The Politics of Age (the Young vs. the Old)

Link post

Few days ago I’ve read an ar­ti­cle in the lo­cal news­pa­per about Switzer­land con­sid­er­ing to lower the vot­ing age to 16.

The rea­son I found it in­ter­est­ing was that it was not one of the old tired poli­ti­cal dis­cus­sions sup­ported by the same old tired ar­gu­ments that you typ­i­cally en­counter. In fact, it’s a ques­tion that I have never thought of be­fore.

Ap­par­ently, the dis­cus­sion was trig­gered by the re­cent school strike for cli­mate that went quite big in Switzer­land. I’ve at­tended the demon­stra­tion in Zurich and it was not only big, it was re­ally a kids’ event. You could spot a grown-up here and there but they were pretty rare. (Btw, I think this move­ment is worth watch­ing. Here, for the first time, I see a co­or­di­na­tion on truly global level. It spans be­y­ong west­ern coun­tries, with events be­ing hosted in Asia, Pa­cific Is­lands, South Amer­ica or Africa.)

Any­way, the main ar­gu­ment for low­er­ing the vot­ing age is to counter-bal­ance the grey­ing of the elec­torate.

Once again, this stems from what the cli­mate stik­ers say: “The poli­ti­ci­ans who de­cide on these is­sues will be dead by the time the shit hits the fan. It will be us who’ll have to deal with it. We should have a say in the mat­ter.”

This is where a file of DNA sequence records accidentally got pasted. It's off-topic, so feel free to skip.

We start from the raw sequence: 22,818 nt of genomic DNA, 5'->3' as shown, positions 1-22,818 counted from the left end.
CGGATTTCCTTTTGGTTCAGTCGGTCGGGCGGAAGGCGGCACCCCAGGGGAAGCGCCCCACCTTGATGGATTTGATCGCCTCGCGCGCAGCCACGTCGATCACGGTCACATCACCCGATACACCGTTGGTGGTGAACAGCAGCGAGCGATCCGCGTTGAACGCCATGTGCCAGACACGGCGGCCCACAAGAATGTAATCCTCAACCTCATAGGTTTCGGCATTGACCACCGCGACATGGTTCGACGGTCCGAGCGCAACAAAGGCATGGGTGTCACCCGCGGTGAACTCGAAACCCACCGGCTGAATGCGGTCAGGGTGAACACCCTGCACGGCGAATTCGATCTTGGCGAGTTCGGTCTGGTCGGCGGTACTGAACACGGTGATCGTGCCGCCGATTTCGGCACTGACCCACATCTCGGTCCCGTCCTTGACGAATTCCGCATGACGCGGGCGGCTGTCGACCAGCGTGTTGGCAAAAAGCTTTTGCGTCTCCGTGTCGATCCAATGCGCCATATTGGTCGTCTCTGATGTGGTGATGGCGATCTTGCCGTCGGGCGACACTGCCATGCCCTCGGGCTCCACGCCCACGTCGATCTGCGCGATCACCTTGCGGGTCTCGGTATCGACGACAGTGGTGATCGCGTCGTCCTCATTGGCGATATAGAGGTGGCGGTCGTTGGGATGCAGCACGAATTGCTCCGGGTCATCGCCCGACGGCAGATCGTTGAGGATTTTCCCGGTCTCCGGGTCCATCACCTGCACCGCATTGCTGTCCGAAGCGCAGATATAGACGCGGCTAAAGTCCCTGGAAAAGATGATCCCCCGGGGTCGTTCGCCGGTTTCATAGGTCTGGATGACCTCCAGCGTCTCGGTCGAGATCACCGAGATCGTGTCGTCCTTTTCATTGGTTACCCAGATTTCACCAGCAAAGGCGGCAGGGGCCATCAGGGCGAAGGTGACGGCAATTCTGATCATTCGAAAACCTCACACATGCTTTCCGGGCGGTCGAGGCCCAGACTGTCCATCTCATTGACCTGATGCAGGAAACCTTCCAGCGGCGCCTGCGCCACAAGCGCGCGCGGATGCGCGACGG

But the ques­tion is broader: As the de­mo­graph­ics change, with the birth rates drop­ping at crazy speed (China’s pop­u­la­tion will start shrink­ing not that far in the fu­ture; Sub-sa­haran far­til­ity rates had plum­meted from 6.8 in 1970′s to 4.85 in 2015), the age pyra­mid is go­ing to look less like a pyra­mid and more like a column or even a fun­nel. In such a case the old will hold a much larger amount of poli­ti­cal power than they do to­day.

While that may seem like a minor thing (ev­ery­one is young at some point and old later on) just con­sider how it would af­fect the poli­tics of, say, pen­sions or health-care.

Or, for that mat­ter, I hear that Brexit wouldn’t hap­pen is 16- and 17-year olds were al­lowed to vote.

More ques­tions:

With old peo­ple be­ing gen­er­ally more con­ser­va­tive are we go­ing to see slow­ing or even re­ver­sal of the seem­ingly in­stop­pable move to the poli­ti­cal left that was go­ing on for decades?

With high per­centage of young males be­ing of­ten blamed for so­cial un­rest and wars, is the chang­ing shape of the age pyra­mid go­ing to re­sult in even more poli­ti­cal sta­bil­ity? And how is giv­ing teenagers a vote go­ing to af­fect that?

I have no an­swers but the topic is definitely worth think­ing about.

(Btw, the vot­ing age was low­ered to 16 in can­ton Glarus in 2007, so there’s more than a decade of data to analyse the im­pact of the mea­sure.)

March 24th, 2019

by mar­tin_sustrik